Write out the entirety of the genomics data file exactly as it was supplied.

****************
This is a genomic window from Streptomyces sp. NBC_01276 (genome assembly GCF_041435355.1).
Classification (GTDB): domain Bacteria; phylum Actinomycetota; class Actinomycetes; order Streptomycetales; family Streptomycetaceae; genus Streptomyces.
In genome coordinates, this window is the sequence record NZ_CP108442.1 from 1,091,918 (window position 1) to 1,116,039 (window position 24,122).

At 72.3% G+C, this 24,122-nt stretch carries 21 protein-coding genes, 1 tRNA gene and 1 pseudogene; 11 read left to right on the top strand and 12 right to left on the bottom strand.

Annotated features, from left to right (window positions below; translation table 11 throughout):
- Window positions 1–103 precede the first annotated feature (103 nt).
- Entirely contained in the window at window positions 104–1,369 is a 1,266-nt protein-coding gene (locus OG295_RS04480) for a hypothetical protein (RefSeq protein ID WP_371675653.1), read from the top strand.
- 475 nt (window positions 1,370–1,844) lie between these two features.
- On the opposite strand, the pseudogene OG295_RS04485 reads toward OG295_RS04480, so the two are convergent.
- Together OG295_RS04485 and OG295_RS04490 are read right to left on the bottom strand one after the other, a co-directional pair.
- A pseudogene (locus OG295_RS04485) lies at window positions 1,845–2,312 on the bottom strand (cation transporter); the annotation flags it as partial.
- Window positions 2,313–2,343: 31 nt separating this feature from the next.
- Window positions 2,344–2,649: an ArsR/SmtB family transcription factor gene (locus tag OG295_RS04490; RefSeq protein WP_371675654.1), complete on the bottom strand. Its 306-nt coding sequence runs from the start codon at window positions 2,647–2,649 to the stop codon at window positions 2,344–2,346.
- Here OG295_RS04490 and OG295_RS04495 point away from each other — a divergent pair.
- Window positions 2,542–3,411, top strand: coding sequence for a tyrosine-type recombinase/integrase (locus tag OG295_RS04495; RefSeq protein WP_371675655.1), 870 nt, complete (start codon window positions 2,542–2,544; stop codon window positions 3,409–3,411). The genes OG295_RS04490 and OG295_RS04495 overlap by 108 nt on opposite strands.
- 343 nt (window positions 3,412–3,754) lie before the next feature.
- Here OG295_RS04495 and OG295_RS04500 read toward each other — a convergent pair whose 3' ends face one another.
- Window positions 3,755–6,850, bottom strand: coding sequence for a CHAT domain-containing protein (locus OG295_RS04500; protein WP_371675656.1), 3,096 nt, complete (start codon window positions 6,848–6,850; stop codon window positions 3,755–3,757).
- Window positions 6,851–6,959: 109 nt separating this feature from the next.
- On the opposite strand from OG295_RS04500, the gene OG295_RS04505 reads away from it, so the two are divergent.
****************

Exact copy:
This is a genomic window from Streptomyces sp. NBC_01276 (genome assembly GCF_041435355.1).
Classification (GTDB): domain Bacteria; phylum Actinomycetota; class Actinomycetes; order Streptomycetales; family Streptomycetaceae; genus Streptomyces.
In genome coordinates, this window is the sequence record NZ_CP108442.1 from 1,091,918 (window position 1) to 1,116,039 (window position 24,122).

At 72.3% G+C, this 24,122-nt stretch carries 21 protein-coding genes, 1 tRNA gene and 1 pseudogene; 11 read left to right on the top strand and 12 right to left on the bottom strand.

Annotated features, from left to right (window positions below; translation table 11 throughout):
- Window positions 1–103 precede the first annotated feature (103 nt).
- Entirely contained in the window at window positions 104–1,369 is a 1,266-nt protein-coding gene (locus OG295_RS04480) for a hypothetical protein (RefSeq protein ID WP_371675653.1), read from the top strand.
- 475 nt (window positions 1,370–1,844) lie between these two features.
- On the opposite strand, the pseudogene OG295_RS04485 reads toward OG295_RS04480, so the two are convergent.
- Together OG295_RS04485 and OG295_RS04490 are read right to left on the bottom strand one after the other, a co-directional pair.
- A pseudogene (locus OG295_RS04485) lies at window positions 1,845–2,312 on the bottom strand (cation transporter); the annotation flags it as partial.
- Window positions 2,313–2,343: 31 nt separating this feature from the next.
- Window positions 2,344–2,649: an ArsR/SmtB family transcription factor gene (locus tag OG295_RS04490; RefSeq protein WP_371675654.1), complete on the bottom strand. Its 306-nt coding sequence runs from the start codon at window positions 2,647–2,649 to the stop codon at window positions 2,344–2,346.
- Here OG295_RS04490 and OG295_RS04495 point away from each other — a divergent pair.
- Window positions 2,542–3,411, top strand: coding sequence for a tyrosine-type recombinase/integrase (locus tag OG295_RS04495; RefSeq protein WP_371675655.1), 870 nt, complete (start codon window positions 2,542–2,544; stop codon window positions 3,409–3,411). The genes OG295_RS04490 and OG295_RS04495 overlap by 108 nt on opposite strands.
- 343 nt (window positions 3,412–3,754) lie before the next feature.
- Here OG295_RS04495 and OG295_RS04500 read toward each other — a convergent pair whose 3' ends face one another.
- Window positions 3,755–6,850, bottom strand: coding sequence for a CHAT domain-containing protein (locus OG295_RS04500; protein WP_371675656.1), 3,096 nt, complete (start codon window positions 6,848–6,850; stop codon window positions 3,755–3,757).
- Window positions 6,851–6,959: 109 nt separating this feature from the next.
- On the opposite strand from OG295_RS04500, the gene OG295_RS04505 reads away from it, so the two are divergent.